AN-1389: Recommended Rework Procedure for the Lead Frame Chip Scale Package (LFCSP)


This application note provides a recommended procedure for removing the lead frame chip scale package (LFCSP) from the printed circuit board (PCB). The LFCSP is compliant with the JEDEC MO-220 and MO-229 outlines. This application note is supplementary to the AN-772 Application Note, A Design and Manufacturing Guide for the Lead Frame Chip Scale Package (LFCSP).

Package Description

The LFCSP is a plastic encapsulated package that is lead frame based and has a footprint close in size to the chip or die, thus being chip scale (see Figure 1). Interconnection inside the package is typically achieved through wire bonding.

Figure 1. Isometric, Cut Away View of the LFCSP.

Make external electrical connections by soldering the perimeter leads to the PCB. In addition to the leads, the LFCSP commonly has a large exposed thermal paddle, which can be soldered to the PCB for improved heat dissipation.

Rework For LFCSP Components

If defects are present after attaching the LFCSP component to the PCB, rework to remove the defective component and replace it with a functioning device. Before removing the device, note that the defective component must be heated until the solder underneath the leads and the exposed thermal paddle (if soldered as well) is liquefied, which makes removing the component from the board easier.

The conventional rework process includes the following:

  1. Board preparation
  2. Component removal
  3. PCB land clean up
  4. Application of the solder paste
  5. Component alignment and placement
  6. Component attachment
  7. Inspection of rework

See the AN-772 Application Note for a more detailed description of Step 3 to Step 7.

Component Removal And Delamination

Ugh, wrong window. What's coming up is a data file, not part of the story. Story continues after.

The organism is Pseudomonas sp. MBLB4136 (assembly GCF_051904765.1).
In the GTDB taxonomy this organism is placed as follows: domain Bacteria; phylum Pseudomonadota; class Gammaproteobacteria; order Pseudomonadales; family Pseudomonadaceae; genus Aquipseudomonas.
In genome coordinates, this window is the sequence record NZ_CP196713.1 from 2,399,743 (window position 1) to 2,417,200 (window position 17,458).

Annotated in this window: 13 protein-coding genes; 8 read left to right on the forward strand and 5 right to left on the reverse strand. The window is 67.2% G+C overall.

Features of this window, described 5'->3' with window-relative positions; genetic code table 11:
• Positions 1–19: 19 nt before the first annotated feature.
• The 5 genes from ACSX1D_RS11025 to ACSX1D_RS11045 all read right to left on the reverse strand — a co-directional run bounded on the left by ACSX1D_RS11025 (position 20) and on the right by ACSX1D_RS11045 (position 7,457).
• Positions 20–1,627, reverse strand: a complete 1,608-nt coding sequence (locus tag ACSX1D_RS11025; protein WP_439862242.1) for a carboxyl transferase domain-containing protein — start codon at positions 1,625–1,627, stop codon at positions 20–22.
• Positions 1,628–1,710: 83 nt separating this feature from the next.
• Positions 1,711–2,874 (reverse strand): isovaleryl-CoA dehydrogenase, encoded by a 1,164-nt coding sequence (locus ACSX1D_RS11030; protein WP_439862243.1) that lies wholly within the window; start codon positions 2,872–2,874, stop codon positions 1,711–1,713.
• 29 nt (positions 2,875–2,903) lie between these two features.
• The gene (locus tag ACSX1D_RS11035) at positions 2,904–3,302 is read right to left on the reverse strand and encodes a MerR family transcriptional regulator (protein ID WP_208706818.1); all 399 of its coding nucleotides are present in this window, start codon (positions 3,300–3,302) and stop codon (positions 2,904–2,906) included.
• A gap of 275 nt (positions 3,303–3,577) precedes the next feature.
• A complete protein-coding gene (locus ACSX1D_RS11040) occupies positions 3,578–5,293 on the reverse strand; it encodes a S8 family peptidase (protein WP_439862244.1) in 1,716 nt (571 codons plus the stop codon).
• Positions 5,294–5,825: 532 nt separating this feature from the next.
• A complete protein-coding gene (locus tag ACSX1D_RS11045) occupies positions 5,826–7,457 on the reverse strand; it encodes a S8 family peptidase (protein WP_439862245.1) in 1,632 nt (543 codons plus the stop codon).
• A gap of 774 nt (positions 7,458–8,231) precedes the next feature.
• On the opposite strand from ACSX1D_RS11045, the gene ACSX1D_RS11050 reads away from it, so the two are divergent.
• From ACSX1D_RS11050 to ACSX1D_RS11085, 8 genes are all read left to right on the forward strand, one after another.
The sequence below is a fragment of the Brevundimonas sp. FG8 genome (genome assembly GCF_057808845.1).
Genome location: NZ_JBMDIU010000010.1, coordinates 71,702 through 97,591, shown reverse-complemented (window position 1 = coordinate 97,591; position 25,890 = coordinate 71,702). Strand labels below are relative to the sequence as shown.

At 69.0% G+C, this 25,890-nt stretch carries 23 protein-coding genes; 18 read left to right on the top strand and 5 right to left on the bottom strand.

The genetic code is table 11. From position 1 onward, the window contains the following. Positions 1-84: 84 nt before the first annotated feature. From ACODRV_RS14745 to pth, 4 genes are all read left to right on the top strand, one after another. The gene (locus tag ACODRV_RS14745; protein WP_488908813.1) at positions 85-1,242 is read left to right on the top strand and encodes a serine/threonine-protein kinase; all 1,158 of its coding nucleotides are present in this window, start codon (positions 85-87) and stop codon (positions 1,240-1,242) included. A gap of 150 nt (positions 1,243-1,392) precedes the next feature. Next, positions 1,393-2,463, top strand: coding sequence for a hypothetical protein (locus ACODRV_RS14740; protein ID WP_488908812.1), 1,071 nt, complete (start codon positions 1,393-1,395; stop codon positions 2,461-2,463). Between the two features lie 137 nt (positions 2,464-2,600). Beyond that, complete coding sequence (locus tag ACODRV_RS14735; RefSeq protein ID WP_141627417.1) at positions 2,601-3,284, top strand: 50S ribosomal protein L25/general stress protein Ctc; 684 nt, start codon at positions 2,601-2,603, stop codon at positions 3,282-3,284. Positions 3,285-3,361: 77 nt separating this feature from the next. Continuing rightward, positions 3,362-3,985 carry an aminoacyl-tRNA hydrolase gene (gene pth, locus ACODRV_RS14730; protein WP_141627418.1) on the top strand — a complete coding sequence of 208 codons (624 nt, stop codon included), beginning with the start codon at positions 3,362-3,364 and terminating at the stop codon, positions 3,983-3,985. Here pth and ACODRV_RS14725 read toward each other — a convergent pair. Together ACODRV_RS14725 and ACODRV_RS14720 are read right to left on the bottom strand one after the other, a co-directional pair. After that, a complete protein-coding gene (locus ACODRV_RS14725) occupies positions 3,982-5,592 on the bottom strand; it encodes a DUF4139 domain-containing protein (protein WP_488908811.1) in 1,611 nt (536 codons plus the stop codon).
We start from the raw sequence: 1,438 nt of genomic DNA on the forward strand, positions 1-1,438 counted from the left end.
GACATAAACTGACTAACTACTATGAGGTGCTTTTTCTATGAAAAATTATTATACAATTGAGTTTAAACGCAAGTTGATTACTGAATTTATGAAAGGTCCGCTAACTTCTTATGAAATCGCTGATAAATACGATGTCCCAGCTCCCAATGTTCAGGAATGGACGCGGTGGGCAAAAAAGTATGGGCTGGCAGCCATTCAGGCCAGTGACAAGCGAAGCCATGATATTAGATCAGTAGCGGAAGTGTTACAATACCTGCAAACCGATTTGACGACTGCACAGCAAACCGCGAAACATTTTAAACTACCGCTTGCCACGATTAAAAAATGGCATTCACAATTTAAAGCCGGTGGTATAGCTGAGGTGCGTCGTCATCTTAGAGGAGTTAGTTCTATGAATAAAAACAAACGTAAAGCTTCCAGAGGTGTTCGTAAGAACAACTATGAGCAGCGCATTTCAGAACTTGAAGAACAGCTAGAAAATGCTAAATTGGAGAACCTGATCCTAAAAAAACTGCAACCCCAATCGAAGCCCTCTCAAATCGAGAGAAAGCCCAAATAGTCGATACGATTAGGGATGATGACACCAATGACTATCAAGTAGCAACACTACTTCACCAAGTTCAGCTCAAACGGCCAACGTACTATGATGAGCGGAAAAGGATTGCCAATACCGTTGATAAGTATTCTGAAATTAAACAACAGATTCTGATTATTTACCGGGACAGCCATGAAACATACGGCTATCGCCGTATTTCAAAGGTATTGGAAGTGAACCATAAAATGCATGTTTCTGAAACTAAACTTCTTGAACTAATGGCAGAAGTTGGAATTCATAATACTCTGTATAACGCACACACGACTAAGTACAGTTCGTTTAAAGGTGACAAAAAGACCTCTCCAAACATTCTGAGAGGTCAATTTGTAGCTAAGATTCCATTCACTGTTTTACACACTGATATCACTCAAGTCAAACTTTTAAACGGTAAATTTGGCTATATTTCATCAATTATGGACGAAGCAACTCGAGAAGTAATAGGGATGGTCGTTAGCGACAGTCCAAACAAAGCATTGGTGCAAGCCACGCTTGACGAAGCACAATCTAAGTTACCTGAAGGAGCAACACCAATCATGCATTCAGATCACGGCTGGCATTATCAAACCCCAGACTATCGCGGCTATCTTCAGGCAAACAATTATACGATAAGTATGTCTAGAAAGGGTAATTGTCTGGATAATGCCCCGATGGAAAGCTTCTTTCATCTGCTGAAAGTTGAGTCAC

The manner of component removal can impart mechanical stress on the LFCSP and/or the PCB. Remove the defective device carefully to avoid damage not only to the PCB or nearby components but also to the device itself, particularly if a user plans to subject it to failure analysis. Excessive stresses on the LFCSP component (such as heating the component beyond the specified peak temperature or overexposure to heat) can lead to package delamination or external physical damage (see Figure 2 to Figure 4). For a component that must undergo further analysis, delamination caused by improper component removal makes identifying the true failure mechanism more difficult. Consequently, proper removal of the defective component is necessary to conduct effective failure analysis.

Figure 2. LFCSP Die Pad Delamination Due to Improper Removal (Observed Through Scanning Acoustic Microscopy).

Figure 3. Low Magnification, Side View Image of LFCSP Showing Damage Due to Excessive Rework Settings (Bulging Mold Compound).

Figure 4. X-Ray Image of LFCSP Showing Internal Damage Due to Excessive Rework Settings (Lifted Die) .

Board Preparation